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Christoph Wickert 10-07-2012 07:32 PM

Questions about the new comps
 
In order to reduce the size of the F18 Xfce spin, I wanted to edit comps
- but decided to not do so until I fully understand what is going on. I
seem to have missed a lot since since last our discussion at Blacksburg,
so have a lot of questions.

Here we go:
1. How can a package maintainer define a default, but not mandatory
package? Example: The Xfce SIG decided to no longer install
xfce4-icon-theme by default. It just takes space and we don't
use it. Nevertheless we want to enable users to install it
easily. How would we do that? Define an extra group with only
xfce4-icon-theme and make it an option of the Xfce environment?
2. Even if I cannot do it in anacoda any longer, how would I do it
in PackageKit? How can I make something show up in a group there
without making it mandatory?
3. How do the new groups translate into PackageKit groups? Will all
options be listed in the side pane of gpk-applications? Will
they dynamically change? Will all packages of a group be
selected?
4. How to define conditionals?
5. Is there more documentation than just
https://fedoraproject.org/w/index.php?title=How_to_use_and_edit_comps.xml_for_ package_groups&diff=298968&oldid=193124

Best regards,
Christoph

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Christoph Wickert 10-07-2012 09:16 PM

Questions about the new comps
 
Hi there,

one more question: How can one install something that is neither an
'environment' nor a minimal install install? Say I want openbox as
window manager, how would I do that?

openbox is in the group 'window-managers', but that group is not shown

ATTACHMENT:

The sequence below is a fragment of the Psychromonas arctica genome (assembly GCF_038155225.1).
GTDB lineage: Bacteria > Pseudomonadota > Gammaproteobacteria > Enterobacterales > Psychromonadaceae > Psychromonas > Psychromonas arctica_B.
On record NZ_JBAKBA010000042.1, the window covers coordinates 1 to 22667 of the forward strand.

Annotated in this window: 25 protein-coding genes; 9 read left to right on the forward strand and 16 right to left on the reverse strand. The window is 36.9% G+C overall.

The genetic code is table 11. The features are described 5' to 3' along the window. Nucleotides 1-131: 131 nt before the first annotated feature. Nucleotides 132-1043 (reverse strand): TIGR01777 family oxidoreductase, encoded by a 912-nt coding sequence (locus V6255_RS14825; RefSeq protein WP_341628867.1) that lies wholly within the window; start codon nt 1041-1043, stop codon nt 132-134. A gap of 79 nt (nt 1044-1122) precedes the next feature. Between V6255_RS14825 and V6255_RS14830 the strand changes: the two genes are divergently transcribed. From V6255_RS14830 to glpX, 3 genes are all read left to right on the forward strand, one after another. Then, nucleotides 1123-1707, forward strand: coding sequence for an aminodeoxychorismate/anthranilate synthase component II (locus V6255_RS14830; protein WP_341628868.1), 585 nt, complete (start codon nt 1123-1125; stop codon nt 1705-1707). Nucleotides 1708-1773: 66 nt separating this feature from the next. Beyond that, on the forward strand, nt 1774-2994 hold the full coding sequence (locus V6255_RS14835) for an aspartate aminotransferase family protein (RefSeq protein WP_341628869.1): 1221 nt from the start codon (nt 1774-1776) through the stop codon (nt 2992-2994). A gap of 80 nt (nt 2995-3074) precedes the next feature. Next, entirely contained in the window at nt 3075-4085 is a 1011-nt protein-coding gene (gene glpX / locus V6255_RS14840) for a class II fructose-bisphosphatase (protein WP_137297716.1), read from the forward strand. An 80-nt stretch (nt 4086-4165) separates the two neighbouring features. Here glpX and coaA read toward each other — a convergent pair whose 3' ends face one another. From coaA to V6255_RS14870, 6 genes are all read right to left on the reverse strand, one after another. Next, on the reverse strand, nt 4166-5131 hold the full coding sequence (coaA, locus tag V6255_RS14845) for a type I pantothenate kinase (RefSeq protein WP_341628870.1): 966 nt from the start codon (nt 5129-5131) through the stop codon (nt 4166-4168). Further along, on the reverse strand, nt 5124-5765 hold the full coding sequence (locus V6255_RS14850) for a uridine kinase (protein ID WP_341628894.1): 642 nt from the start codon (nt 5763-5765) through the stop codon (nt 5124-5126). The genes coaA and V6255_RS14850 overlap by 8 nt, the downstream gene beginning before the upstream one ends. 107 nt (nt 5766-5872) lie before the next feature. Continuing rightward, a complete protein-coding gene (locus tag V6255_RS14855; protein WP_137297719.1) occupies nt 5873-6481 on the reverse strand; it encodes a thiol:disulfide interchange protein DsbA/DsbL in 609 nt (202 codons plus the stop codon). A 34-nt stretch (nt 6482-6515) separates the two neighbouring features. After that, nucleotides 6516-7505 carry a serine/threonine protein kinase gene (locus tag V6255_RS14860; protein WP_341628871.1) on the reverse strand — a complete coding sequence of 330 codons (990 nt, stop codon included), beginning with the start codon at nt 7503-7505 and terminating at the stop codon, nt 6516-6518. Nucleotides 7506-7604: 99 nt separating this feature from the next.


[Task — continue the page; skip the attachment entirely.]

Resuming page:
in anaconda. I guess we need to creae a group for each and every window
manager and then make these groups options of either 'window-managers'
or 'basic-x-windows' (the latter is shown in anaconda).

Is this really the only way?!

Best regards,
Christoph


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Bill Nottingham 10-08-2012 09:46 PM

Questions about the new comps
 
Christoph Wickert (christoph.wickert@gmail.com) said:
> In order to reduce the size of the F18 Xfce spin, I wanted to edit comps
> - but decided to not do so until I fully understand what is going on. I
> seem to have missed a lot since since last our discussion at Blacksburg,
> so have a lot of questions.
>
> Here we go:
> 1. How can a package maintainer define a default, but not mandatory
> package? Example: The Xfce SIG decided to no longer install
> xfce4-icon-theme by default. It just takes space and we don't
> use it. Nevertheless we want to enable users to install it
> easily. How would we do that? Define an extra group with only
> xfce4-icon-theme and make it an option of the Xfce environment?

That's the simplest way, yes. Under what circumstances would you expect
that a user would want to install it? If it's something where they would
only ever install it if they already know what the package name is, having
it categorized via a group seems like overkill.

> 2. Even if I cannot do it in anacoda any longer, how would I do it
> in PackageKit? How can I make something show up in a group there
> without making it mandatory?
>
> 3. How do the new groups translate into PackageKit groups? Will all
> options be listed in the side pane of gpk-applications? Will
> they dynamically change? Will all packages of a group be
> selected?

Tackling these together:

This is sort of a two-part question - what is the available data, and what
do the tools do with it?

= The data =

Right now, nearly all 'building block' groups (part of environments, or
add-ons to those environments) are marked with:

<uservisible>false</uservisible>

to prevent them showing up in the installer UI where they shouldn't. We
could add some code to change this, but this is how it's currently done.

We have the <environment> sections in comps that define the installation
choices, and the options to them.

We have the <category> section in comps as well, which is a little
less defined.

= The tools =

1. anaconda

anaconda uses the 'environment' sections to determine what to offer.
The left pane is populated with the list of environments. After selecting
one, the right pane is populated with:
- all add-ons for that environment
- any groups that both:
1. are marked <uservisible>true</uservisible>
2. have default/mandatory packages
This is for compatibility for add-on/third-party repos - if you add on, say,